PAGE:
Give Me Liberty,  Give You Death

So, here we are again at the granddaddy of all of the official U.S. celebrations of militarism and white power.  Only the hard won observances of Labor Day and MLK’s birthday are exceptions.

Independence Day this year though is different.  That’s because of COVID 19 and the eruption of protest over the ongoing murders of Black people.  Different too because of how the pandemic and the protests converge.

The resistance to wearing masks and other behaviors to mitigate the pandemic and the murders, including the disparities in infection and death rates for BIPOCs, derive from the same root.  A country founded from the toxic mix of patriarchy, white supremacy and capitalism.  A nation that violently overthrew its British colonial masters so that it could replace and surpass England as the dominant spreader-state of the whole ill-begotten colonial enterprise.

The bounty the property owners derived from relentless territorial expansion and the color-based enslavement of what was foreseen as a permanent component of the population was not, decidedly not, to be shared with London.  At least not on London’s terms.

And so the United States began.  Hiding behind a fog of high-falutin language almost all of which was appropriated from the better angels of England’s own people’s struggles.

Who best represents what it really was?  Patrick Henry that’s who.  Mr. “give me liberty or give me death,” himself.  Interestingly enough, there is some doubt in the historical record as to whether he actually even said those words.  Doesn’t matter.

They served a purpose and so were and still are promulgated.  What is not in dispute is that Patrick Henry was a vicious and brutal enslaver.  And vociferous in warning before the revolution that independence was necessary because of the danger that Britain might abolish slavery in its colonies.  Which in fact it did.

Rugged individualism? Rugged selfishness is more like it.  As Kali Holloway in Ahmaud Arbery’s Killers Understood White Freedom Perfectly in The Nation and Jamelle Bouie in his New York Times essay A Twisted Conception of Liberty, have pointed out,  the liberty of property owning white men required the stealing of the land and the enslavement of Black people first by transcontinental then primarily, domestic, trade.

The right to territorial conquest and enslaving much of the labor force is what the Founders meant by liberty.  That England or Black Lives Matter or anyone at all might take it away is the perceived threat, now as then.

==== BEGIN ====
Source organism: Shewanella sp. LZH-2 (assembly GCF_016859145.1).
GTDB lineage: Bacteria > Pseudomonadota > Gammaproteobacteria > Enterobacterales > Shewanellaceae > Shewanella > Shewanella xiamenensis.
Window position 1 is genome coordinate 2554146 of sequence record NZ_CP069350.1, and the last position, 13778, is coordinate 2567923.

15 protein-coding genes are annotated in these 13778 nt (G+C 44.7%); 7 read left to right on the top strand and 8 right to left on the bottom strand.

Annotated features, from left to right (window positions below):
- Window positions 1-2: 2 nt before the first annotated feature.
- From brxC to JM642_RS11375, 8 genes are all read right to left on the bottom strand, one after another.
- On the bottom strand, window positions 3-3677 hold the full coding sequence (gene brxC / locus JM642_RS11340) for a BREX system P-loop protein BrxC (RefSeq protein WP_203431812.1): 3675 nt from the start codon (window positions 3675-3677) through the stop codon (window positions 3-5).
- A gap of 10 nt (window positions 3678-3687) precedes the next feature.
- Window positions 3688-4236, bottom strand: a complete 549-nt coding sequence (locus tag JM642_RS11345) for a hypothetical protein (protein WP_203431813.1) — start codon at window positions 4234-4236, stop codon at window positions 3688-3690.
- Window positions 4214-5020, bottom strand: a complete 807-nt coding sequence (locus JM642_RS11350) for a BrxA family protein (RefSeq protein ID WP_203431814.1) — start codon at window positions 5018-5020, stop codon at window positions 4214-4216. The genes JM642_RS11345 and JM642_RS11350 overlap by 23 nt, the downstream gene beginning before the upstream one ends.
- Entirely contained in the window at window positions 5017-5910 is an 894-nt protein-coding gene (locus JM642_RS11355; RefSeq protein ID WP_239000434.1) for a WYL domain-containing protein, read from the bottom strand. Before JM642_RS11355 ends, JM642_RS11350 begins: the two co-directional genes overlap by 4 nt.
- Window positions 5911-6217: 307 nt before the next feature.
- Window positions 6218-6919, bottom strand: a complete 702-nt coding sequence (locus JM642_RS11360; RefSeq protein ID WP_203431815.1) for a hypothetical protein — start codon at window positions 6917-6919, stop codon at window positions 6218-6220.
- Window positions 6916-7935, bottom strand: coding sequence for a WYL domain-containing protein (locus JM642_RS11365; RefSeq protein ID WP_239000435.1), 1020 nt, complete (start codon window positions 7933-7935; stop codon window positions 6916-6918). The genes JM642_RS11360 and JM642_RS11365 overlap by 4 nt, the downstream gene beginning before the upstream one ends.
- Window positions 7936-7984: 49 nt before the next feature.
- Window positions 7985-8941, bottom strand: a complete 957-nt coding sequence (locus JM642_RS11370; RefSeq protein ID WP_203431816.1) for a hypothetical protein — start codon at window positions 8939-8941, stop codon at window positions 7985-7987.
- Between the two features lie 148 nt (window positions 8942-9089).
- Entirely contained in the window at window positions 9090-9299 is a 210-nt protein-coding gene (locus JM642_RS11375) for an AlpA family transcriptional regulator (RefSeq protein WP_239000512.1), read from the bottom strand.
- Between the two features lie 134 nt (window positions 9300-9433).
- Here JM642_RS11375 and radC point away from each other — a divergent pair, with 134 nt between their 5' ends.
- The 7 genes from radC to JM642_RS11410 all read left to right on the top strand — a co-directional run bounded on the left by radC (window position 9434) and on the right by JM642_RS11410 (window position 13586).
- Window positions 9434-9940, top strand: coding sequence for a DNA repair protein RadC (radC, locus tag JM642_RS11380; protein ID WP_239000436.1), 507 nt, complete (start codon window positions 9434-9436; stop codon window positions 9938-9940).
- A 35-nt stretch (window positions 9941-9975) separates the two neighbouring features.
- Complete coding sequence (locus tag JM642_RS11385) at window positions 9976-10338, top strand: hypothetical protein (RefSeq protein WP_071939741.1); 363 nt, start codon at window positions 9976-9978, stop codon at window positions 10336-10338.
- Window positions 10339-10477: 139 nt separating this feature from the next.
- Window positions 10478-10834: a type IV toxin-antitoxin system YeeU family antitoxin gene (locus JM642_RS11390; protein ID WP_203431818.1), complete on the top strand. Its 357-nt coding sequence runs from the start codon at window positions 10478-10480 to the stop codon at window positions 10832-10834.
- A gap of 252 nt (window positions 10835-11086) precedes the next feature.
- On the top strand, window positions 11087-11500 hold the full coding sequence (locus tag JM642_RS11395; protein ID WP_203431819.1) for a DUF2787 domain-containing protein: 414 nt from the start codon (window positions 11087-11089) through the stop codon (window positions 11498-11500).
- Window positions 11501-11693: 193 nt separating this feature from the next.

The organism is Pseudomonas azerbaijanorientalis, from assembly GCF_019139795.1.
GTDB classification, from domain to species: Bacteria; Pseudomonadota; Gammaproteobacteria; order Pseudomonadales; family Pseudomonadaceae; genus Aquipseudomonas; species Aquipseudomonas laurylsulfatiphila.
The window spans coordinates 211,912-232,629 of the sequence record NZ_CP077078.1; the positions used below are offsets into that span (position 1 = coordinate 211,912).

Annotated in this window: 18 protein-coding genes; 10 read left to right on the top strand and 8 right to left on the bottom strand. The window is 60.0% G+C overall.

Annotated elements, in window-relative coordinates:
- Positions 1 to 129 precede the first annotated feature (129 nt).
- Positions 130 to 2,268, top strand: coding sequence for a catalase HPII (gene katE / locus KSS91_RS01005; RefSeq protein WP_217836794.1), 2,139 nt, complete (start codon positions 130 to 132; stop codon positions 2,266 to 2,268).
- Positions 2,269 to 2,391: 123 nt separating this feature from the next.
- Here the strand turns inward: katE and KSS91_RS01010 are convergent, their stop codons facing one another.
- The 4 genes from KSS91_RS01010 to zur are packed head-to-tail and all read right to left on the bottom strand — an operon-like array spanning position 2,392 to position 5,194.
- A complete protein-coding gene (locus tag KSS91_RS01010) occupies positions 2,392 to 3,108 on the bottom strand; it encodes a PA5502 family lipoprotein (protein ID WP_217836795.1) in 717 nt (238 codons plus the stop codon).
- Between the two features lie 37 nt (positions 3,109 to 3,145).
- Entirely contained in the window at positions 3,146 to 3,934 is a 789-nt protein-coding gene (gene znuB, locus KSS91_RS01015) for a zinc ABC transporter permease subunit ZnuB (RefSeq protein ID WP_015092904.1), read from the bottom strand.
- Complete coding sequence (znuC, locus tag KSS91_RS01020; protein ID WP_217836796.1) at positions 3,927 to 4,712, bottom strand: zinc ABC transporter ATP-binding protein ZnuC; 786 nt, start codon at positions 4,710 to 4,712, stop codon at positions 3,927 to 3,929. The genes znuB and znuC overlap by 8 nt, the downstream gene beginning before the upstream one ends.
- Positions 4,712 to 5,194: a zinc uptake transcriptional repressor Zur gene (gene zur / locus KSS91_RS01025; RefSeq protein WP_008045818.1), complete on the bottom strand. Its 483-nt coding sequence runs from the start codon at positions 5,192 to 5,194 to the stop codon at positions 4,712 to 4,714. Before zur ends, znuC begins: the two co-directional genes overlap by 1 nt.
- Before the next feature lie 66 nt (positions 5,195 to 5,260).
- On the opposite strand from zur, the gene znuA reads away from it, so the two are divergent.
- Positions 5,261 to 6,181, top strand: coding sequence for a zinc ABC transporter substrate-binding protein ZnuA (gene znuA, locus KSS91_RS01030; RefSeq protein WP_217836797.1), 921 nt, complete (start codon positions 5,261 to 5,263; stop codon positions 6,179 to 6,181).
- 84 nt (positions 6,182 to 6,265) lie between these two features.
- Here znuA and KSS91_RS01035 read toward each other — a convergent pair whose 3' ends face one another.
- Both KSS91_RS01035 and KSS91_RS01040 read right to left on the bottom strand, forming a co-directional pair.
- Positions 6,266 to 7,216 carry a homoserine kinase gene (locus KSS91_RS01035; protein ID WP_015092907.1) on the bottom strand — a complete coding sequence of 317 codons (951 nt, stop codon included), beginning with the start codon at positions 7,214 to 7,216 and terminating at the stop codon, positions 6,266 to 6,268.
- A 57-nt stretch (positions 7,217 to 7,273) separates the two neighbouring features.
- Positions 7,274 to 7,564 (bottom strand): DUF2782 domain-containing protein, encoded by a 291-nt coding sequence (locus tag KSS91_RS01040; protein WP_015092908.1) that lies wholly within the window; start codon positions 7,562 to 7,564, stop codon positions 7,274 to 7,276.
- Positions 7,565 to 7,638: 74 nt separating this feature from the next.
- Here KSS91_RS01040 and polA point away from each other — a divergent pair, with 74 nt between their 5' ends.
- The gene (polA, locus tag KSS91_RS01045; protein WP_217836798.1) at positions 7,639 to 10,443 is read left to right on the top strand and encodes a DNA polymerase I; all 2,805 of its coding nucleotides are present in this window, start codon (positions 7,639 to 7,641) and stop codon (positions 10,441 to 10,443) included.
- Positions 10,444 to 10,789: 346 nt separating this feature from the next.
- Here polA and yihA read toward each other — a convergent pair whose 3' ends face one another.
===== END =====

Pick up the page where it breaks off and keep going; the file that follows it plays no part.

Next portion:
So, it’s no surprise that this July 4, the President of the United States is reasserting the right of residential housing segregation and the virtues of the Confederacy.  Or that gym owners,  barbers, ministers, bar owners and those who refuse to wear masks are proclaiming their CONSTITUTIONAL RIGHTS.  The armed invaders who invaded state governments at the beginning of the pandemic said the same thing.  None of them are wrong. They are descendants and perpetuators of forces that have been shaping the United States since well before 1776.  The Declaration of Independence was written for them and so was the Constitution.

Fortunately,  they have big and growing opposition.  There is a liberation movement loose in the land that espouses different values.  We—I include myself within it—espouse inclusion, revolutionary kindness, concern for all life forms, non-violence and love.  Let’s repurpose July 4 to celebrate that.  Perhaps we should rename it Interdependence Day.

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Frank Joyce is a lifelong Detroit based activist and writer. He is a member of the National Writers Union (NWU) and is the former Communications Director of the UAW. He and Karin Aguilar-San Juan co-edited, The People Make the Peace: Lessons from the Vietnam Anti-War Movement. He is currently working on a book about unlearning white supremacy.  

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